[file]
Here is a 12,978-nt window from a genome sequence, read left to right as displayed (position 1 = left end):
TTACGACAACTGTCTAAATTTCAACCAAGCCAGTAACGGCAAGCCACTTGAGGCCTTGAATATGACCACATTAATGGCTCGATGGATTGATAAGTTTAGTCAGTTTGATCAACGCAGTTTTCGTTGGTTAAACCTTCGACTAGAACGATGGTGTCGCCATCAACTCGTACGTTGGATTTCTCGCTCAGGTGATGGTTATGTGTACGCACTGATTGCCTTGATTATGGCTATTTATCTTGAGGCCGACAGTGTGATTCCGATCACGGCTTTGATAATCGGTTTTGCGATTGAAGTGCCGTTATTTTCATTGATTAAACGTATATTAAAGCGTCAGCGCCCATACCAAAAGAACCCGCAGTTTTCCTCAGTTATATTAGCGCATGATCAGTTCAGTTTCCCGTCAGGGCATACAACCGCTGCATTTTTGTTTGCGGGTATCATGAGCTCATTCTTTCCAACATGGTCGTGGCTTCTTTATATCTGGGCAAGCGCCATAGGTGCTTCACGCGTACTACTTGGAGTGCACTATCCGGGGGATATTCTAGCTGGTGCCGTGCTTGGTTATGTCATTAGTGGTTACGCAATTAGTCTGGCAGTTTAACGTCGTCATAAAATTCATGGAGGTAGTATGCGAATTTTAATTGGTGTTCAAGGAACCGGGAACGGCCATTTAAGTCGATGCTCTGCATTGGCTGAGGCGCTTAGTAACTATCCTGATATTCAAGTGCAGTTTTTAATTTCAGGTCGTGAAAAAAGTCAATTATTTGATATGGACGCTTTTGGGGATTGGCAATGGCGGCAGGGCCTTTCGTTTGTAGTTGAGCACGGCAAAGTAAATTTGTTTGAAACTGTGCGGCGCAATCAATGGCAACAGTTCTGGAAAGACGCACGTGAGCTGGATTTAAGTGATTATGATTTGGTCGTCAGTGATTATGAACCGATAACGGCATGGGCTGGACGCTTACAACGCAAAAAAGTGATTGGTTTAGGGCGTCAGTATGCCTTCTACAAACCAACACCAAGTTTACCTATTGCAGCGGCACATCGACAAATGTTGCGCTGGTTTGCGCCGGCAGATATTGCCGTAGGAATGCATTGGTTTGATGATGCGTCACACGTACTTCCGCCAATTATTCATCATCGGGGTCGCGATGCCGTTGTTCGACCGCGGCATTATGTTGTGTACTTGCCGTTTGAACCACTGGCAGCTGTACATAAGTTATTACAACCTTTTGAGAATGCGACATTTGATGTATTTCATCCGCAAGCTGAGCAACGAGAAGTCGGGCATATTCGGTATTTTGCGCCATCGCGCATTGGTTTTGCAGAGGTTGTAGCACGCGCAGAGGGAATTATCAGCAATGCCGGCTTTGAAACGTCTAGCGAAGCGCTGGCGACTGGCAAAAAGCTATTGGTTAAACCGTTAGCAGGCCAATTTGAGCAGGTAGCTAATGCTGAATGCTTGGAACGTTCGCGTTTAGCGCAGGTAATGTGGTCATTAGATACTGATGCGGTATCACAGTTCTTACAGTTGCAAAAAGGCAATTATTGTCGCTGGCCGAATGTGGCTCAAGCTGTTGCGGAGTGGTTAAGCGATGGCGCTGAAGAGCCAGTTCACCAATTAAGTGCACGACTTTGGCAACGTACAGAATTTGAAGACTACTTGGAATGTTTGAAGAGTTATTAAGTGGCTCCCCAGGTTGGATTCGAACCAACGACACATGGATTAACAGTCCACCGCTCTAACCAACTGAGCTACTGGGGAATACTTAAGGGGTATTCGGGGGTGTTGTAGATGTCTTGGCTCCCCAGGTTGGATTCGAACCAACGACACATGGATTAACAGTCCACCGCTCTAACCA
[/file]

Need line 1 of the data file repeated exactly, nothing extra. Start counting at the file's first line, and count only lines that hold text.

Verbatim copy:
Here is a 12,978-nt window from a genome sequence, read left to right as displayed (position 1 = left end):